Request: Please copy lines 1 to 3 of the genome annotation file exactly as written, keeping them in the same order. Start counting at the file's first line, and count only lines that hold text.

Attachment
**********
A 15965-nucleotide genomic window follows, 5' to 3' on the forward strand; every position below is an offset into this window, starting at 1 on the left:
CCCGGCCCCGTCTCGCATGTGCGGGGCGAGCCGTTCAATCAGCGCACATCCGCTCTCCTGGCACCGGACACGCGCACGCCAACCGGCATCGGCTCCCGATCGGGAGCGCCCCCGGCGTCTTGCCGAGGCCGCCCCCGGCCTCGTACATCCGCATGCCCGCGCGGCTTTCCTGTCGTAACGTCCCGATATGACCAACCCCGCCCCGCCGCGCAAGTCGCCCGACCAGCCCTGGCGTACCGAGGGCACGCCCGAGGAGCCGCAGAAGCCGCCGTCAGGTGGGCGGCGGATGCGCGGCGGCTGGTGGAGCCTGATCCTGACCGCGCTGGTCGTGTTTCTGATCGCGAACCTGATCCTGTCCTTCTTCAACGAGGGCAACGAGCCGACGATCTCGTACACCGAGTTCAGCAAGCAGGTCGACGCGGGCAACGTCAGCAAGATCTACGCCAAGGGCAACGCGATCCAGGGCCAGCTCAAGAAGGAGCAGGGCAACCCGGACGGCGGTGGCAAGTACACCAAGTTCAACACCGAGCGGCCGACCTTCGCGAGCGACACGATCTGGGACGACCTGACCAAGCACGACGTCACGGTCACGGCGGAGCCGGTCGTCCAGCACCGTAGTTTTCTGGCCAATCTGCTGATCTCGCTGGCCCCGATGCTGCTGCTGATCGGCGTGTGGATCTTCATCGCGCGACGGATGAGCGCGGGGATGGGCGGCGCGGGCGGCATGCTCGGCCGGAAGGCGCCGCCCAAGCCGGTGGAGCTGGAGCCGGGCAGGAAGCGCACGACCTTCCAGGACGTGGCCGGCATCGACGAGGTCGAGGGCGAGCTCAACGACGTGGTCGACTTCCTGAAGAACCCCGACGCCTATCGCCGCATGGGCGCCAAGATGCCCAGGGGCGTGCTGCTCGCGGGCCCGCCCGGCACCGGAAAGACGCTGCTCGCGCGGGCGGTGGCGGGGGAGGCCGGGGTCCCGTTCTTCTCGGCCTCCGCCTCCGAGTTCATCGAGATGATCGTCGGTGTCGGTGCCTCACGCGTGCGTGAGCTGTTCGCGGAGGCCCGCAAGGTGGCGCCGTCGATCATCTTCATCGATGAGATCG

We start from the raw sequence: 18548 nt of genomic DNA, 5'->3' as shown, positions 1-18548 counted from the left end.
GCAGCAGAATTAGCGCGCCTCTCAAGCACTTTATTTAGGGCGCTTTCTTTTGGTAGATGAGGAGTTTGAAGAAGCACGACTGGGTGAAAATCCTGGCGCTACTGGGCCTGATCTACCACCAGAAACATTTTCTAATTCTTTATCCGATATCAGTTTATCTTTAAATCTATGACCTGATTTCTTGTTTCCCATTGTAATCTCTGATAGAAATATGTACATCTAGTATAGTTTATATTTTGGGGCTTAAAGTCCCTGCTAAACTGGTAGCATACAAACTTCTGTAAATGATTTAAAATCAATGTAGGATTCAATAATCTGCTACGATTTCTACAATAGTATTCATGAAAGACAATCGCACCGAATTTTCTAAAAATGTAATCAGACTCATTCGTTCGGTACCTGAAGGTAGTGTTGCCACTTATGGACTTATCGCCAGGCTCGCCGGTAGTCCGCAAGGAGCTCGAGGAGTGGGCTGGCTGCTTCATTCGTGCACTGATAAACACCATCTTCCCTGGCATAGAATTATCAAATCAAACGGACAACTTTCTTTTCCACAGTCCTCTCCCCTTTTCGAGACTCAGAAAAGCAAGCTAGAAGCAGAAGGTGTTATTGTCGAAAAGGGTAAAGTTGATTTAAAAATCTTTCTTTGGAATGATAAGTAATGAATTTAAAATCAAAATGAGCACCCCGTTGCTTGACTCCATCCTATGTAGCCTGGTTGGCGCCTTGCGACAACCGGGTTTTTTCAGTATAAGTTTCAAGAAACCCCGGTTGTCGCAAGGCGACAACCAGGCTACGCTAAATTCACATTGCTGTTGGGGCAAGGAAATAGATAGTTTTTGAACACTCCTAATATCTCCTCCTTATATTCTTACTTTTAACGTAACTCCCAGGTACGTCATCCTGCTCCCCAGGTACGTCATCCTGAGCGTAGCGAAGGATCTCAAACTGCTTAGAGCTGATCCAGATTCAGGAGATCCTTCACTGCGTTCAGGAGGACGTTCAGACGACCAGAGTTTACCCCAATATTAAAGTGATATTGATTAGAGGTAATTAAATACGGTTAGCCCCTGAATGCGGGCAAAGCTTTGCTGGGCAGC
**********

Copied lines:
A 15965-nucleotide genomic window follows, 5' to 3' on the forward strand; every position below is an offset into this window, starting at 1 on the left:
CCCGGCCCCGTCTCGCATGTGCGGGGCGAGCCGTTCAATCAGCGCACATCCGCTCTCCTGGCACCGGACACGCGCACGCCAACCGGCATCGGCTCCCGATCGGGAGCGCCCCCGGCGTCTTGCCGAGGCCGCCCCCGGCCTCGTACATCCGCATGCCCGCGCGGCTTTCCTGTCGTAACGTCCCGATATGACCAACCCCGCCCCGCCGCGCAAGTCGCCCGACCAGCCCTGGCGTACCGAGGGCACGCCCGAGGAGCCGCAGAAGCCGCCGTCAGGTGGGCGGCGGATGCGCGGCGGCTGGTGGAGCCTGATCCTGACCGCGCTGGTCGTGTTTCTGATCGCGAACCTGATCCTGTCCTTCTTCAACGAGGGCAACGAGCCGACGATCTCGTACACCGAGTTCAGCAAGCAGGTCGACGCGGGCAACGTCAGCAAGATCTACGCCAAGGGCAACGCGATCCAGGGCCAGCTCAAGAAGGAGCAGGGCAACCCGGACGGCGGTGGCAAGTACACCAAGTTCAACACCGAGCGGCCGACCTTCGCGAGCGACACGATCTGGGACGACCTGACCAAGCACGACGTCACGGTCACGGCGGAGCCGGTCGTCCAGCACCGTAGTTTTCTGGCCAATCTGCTGATCTCGCTGGCCCCGATGCTGCTGCTGATCGGCGTGTGGATCTTCATCGCGCGACGGATGAGCGCGGGGATGGGCGGCGCGGGCGGCATGCTCGGCCGGAAGGCGCCGCCCAAGCCGGTGGAGCTGGAGCCGGGCAGGAAGCGCACGACCTTCCAGGACGTGGCCGGCATCGACGAGGTCGAGGGCGAGCTCAACGACGTGGTCGACTTCCTGAAGAACCCCGACGCCTATCGCCGCATGGGCGCCAAGATGCCCAGGGGCGTGCTGCTCGCGGGCCCGCCCGGCACCGGAAAGACGCTGCTCGCGCGGGCGGTGGCGGGGGAGGCCGGGGTCCCGTTCTTCTCGGCCTCCGCCTCCGAGTTCATCGAGATGATCGTCGGTGTCGGTGCCTCACGCGTGCGTGAGCTGTTCGCGGAGGCCCGCAAGGTGGCGCCGTCGATCATCTTCATCGATGAGATCG

We start from the raw sequence: 18548 nt of genomic DNA, 5'->3' as shown, positions 1-18548 counted from the left end.